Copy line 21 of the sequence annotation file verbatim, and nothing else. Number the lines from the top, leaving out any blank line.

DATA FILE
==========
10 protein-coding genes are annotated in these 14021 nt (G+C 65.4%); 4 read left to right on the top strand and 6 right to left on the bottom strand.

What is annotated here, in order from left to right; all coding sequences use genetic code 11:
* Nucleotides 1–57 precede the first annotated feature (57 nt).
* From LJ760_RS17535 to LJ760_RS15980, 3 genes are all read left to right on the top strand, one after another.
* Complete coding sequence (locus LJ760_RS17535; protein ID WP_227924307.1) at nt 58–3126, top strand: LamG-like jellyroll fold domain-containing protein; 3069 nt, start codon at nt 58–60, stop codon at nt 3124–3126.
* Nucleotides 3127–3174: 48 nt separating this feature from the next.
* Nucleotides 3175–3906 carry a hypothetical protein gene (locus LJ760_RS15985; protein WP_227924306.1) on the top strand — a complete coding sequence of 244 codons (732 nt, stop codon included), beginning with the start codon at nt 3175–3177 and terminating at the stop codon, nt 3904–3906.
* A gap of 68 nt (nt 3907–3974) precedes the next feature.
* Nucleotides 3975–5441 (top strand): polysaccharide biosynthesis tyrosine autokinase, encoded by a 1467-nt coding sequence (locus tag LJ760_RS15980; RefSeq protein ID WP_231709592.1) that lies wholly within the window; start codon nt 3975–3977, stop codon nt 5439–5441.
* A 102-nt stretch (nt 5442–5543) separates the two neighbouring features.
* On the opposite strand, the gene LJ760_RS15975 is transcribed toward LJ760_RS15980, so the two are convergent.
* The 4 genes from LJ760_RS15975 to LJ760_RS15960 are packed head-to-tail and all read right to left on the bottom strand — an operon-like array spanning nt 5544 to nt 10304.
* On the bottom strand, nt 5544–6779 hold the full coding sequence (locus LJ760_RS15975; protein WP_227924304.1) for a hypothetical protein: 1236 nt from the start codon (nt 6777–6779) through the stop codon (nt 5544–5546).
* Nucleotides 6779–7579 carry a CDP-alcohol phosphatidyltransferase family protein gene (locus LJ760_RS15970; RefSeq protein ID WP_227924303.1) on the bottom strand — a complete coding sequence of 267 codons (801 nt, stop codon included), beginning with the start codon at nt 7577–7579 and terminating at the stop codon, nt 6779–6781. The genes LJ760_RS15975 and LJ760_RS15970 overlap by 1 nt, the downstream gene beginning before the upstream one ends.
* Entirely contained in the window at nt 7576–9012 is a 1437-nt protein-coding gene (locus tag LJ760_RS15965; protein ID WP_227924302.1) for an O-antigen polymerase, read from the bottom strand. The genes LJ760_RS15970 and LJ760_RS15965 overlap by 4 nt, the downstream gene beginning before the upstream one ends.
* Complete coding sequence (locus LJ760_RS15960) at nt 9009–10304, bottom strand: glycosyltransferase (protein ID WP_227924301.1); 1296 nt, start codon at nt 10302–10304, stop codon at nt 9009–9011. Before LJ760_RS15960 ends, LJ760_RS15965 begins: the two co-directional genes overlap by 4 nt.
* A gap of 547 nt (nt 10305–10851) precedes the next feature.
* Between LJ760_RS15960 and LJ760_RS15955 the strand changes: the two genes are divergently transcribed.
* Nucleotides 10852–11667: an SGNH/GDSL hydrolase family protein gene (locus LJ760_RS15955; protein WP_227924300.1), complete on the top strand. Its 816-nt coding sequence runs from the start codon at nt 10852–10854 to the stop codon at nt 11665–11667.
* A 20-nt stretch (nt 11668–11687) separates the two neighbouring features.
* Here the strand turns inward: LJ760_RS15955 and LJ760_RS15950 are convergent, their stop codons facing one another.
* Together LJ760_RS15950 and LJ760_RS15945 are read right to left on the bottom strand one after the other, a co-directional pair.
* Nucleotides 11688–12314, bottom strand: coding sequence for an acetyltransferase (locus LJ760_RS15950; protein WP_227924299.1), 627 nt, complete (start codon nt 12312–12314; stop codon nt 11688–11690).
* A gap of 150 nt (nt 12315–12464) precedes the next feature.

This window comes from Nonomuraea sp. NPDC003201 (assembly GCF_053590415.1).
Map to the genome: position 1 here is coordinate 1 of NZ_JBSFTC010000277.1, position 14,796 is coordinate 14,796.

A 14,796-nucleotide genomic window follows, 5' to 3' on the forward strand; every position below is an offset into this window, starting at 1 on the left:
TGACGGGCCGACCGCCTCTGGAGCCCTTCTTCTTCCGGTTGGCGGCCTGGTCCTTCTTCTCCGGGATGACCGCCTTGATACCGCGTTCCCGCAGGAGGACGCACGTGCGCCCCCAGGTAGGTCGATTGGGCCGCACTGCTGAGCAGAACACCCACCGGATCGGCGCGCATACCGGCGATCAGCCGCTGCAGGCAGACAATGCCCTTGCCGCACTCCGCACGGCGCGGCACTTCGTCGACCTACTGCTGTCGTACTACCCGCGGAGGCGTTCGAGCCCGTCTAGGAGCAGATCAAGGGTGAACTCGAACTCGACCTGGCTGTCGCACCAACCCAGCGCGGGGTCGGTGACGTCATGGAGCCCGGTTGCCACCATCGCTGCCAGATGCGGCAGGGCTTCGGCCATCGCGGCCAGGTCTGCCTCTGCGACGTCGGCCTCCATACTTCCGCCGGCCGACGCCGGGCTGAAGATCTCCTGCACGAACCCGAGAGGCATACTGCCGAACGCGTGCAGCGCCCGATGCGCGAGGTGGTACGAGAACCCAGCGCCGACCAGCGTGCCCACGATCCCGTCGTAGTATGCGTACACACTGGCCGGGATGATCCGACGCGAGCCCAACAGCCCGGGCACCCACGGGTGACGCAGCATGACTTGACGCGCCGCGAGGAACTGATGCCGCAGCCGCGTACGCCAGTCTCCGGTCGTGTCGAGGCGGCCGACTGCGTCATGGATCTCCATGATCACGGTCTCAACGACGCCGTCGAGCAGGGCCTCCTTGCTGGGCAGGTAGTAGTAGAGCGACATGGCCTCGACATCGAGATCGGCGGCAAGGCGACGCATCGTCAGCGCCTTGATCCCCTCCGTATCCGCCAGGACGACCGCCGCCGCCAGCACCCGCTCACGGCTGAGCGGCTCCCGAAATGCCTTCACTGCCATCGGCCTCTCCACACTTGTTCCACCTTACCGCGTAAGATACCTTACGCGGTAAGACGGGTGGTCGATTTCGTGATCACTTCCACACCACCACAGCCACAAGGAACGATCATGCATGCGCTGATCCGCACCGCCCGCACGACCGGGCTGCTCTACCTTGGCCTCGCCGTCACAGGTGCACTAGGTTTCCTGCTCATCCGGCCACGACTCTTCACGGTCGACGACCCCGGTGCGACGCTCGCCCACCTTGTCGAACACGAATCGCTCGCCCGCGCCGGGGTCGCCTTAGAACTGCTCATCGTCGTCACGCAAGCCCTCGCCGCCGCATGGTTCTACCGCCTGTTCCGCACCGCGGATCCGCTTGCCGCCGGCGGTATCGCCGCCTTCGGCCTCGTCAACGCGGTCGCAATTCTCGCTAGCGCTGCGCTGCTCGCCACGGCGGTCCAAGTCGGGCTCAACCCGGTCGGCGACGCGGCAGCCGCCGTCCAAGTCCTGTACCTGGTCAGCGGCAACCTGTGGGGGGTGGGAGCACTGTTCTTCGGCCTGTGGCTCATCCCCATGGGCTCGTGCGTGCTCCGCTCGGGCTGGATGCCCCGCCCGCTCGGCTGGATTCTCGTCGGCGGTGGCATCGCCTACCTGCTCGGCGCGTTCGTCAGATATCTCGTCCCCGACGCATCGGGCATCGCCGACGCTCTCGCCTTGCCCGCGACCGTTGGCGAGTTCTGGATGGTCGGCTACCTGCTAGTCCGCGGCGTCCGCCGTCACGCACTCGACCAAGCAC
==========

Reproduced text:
* Here the strand turns inward: LJ760_RS15955 and LJ760_RS15950 are convergent, their stop codons facing one another.